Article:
La Semana: Sunday, June 26
The week in water scarcity and marking a milestone
Welcome to the Sunday edition of The Mexpatriate.
In today’s newsletter:
The Water Crisis in Monterrey: “Canary in the Coal Mine”
There will be an additional entry published this week.
Before getting to today’s topic, I’d like to pause to acknowledge a milestone: six months of writing this newsletter. The first iteration of The Mexpatriate hit the web in 2013 as a blog and taught me that writing short is harder than writing long, that Mexican complexity will always humble those who try to capture it, and that Wordpress plugins are demonic site-crashing pixies.
When I decided to come back to writing about Mexico’s political and cultural landscape in January of this year, I felt that the newsletter format was a natural fit. My blogging experience often felt like giving a speech to an empty room—maybe with a few people wandering into it by accident—but the newsletter feels personal, with the satisfaction of a missive opened and read. You may be few in number right now, but I want to sincerely thank each of you for reading, for reaching out to me directly and for sharing my work.
In an effort to engage in dialogue with you, I am asking for your feedback on upcoming content for The Mexpatriate. Please take a moment to respond and help me take this newsletter to new and exciting places.
The Water Crisis in Monterrey: “Canary in the Coal Mine”
In Monterrey, Nuevo León—a metropolis of 5 million, second only to Mexico City in population and economic output—a state of emergency was declared in February of this year because of water scarcity. Public schools cut back hours and citizens have had to adjust to having their water cut off for up to 18 hours each day, or in some areas, for days at a time. Protestors blocked a major roadway demanding access to water: their neighborhood hadn’t had any municipal supply for 10 days and no water delivery trucks had arrived either. Daytime temperatures reach close to 100 degrees Fahrenheit at this time of year.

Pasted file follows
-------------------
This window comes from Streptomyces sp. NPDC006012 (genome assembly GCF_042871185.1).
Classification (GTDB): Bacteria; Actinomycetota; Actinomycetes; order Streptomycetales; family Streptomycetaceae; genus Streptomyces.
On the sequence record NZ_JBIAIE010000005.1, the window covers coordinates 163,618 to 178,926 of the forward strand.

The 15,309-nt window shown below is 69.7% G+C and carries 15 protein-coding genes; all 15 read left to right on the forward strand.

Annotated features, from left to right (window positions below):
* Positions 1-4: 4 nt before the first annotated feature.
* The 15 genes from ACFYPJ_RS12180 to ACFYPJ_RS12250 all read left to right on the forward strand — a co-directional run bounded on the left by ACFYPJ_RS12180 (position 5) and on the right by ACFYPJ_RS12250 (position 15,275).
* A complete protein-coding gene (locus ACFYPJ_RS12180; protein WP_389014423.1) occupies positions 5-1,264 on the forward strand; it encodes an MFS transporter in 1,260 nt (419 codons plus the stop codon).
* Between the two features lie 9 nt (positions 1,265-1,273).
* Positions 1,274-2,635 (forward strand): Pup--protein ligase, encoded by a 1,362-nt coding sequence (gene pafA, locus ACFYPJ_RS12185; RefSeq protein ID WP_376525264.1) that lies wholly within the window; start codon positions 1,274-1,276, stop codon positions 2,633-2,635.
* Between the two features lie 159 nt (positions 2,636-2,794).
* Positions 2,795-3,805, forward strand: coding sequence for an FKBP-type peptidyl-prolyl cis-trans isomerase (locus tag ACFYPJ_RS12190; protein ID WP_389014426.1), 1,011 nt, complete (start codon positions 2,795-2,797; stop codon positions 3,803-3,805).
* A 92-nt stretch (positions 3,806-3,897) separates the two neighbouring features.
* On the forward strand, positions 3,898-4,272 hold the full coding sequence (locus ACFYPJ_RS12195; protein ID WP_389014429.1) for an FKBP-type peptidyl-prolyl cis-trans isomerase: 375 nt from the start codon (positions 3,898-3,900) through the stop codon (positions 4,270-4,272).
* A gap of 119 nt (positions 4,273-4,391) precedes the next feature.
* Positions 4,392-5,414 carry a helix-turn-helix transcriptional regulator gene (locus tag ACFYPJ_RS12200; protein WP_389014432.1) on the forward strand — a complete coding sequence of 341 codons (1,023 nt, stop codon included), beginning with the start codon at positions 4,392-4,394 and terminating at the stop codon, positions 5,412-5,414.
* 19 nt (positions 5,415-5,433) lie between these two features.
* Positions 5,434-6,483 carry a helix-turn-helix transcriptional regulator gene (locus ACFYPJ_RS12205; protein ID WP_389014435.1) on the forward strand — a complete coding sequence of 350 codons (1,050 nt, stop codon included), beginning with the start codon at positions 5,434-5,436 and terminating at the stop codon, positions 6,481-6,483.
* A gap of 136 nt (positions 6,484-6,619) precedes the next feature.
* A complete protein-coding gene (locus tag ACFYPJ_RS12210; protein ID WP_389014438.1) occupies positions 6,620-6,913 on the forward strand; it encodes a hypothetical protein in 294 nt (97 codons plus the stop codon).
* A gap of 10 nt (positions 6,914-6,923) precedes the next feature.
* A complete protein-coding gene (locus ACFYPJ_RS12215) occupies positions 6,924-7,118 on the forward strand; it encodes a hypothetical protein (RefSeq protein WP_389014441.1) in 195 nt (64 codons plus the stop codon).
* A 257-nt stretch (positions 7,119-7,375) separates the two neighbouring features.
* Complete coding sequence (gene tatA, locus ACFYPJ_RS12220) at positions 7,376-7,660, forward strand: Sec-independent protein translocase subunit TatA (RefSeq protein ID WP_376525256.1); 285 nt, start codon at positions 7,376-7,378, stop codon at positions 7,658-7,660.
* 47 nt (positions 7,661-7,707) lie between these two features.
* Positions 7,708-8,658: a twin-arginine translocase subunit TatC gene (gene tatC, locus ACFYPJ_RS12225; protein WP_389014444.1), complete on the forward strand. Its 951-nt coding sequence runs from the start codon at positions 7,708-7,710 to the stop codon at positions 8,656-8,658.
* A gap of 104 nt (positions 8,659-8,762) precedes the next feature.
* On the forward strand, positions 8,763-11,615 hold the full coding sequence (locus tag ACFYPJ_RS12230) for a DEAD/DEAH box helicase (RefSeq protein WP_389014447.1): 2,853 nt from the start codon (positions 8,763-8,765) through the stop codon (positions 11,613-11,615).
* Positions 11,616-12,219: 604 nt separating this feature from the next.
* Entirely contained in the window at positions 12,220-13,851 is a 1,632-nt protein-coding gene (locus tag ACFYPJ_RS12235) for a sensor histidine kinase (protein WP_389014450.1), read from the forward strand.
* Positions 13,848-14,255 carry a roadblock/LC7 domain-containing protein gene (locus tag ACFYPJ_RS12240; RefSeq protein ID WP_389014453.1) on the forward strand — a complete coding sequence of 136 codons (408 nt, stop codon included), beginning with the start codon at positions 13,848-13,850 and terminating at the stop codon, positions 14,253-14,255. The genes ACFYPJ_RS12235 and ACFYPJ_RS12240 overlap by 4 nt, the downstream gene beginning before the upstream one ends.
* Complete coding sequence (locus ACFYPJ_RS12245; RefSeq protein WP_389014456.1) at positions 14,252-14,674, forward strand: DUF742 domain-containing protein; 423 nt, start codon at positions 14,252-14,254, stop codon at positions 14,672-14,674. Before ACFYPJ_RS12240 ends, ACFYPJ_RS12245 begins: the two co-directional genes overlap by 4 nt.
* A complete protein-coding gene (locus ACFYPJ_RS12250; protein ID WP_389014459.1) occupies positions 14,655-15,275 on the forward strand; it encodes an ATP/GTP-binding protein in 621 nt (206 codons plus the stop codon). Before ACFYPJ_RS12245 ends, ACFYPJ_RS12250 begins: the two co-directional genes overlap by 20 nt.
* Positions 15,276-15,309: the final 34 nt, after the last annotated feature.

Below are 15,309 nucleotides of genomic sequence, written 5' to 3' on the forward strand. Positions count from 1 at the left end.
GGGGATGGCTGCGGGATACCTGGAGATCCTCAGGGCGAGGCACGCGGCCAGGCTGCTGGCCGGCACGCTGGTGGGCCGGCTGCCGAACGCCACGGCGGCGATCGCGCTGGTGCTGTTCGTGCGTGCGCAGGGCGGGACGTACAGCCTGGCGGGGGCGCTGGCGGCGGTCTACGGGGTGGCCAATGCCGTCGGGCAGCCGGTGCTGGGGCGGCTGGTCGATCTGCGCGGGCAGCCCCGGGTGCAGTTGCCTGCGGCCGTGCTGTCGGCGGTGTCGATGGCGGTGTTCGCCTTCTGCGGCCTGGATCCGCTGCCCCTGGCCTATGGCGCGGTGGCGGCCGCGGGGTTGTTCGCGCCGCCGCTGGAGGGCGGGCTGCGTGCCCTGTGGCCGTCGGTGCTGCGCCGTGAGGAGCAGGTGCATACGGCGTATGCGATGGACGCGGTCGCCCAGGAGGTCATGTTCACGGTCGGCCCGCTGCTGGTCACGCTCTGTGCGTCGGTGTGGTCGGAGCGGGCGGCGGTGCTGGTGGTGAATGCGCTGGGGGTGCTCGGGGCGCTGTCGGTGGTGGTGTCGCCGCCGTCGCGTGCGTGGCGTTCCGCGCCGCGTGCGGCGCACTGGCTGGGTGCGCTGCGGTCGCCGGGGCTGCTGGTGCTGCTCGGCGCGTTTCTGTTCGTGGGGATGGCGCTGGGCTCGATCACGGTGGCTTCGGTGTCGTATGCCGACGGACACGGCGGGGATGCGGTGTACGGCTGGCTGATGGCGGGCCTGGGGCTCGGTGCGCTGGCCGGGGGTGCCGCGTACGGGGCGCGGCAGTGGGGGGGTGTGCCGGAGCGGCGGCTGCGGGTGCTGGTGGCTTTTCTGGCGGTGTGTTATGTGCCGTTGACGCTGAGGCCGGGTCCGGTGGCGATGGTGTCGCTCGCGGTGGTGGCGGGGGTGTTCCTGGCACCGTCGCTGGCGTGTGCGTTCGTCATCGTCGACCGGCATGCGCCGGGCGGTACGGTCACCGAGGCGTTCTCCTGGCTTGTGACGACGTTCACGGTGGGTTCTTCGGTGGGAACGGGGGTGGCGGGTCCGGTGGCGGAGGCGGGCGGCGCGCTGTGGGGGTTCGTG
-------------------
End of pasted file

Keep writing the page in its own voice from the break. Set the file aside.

This critical moment reached in Monterrey has been foreseen, but the response woefully under-planned. The 34 year-old governor of the state, Samuel García Sepúlveda of the Movimiento Ciudadano party, has done what most politicians do when a hot potato lands in their laps: throw it back to the previous person in office, in this case, the notorious Jaime Rodríguez Calderón “El Bronco”, who was recently arrested for misuse of public funds. “It hasn't rained in four years, and ‘El Bronco’ drained the reservoirs.”
García’s government has implemented rationing and simultaneous attempts to increase supply by digging more wells, with future plans for the construction of another reservoir. The urban area is currently supplied with potable water from three large reservoirs, two of which contain 20% or less of their capacity. “In the case of Monterrey, it was industrial development that created a need for more water and businesses who took control of managing it until 1977,” explains a report on urban drought in Gatopardo. First came La Boca reservoir built in the 1950s, then Cerro Prieto in the 1980s and El Cuchillo in 1994.
“The rations have been criticized since they are only imposed on domestic usage, without considering the exploitation by industrial and agricultural activities,” notes a Nexos article on the crisis. On June 16, the governor decreed the closure of the municipal slaughterhouse which had been illegally using up to 6,000 liters of potable water a day. “There are situations where, whether by their actions or failure to act, the authorities and businesses cause clean water to be wasted in large volumes,” according to Dr. María González of the Mexican Institute for Community Development (IMDEC) in Guadalajara. Meanwhile, García was at pains to emphasize at a press conference that “there is water for industrial use, just not human consumption.”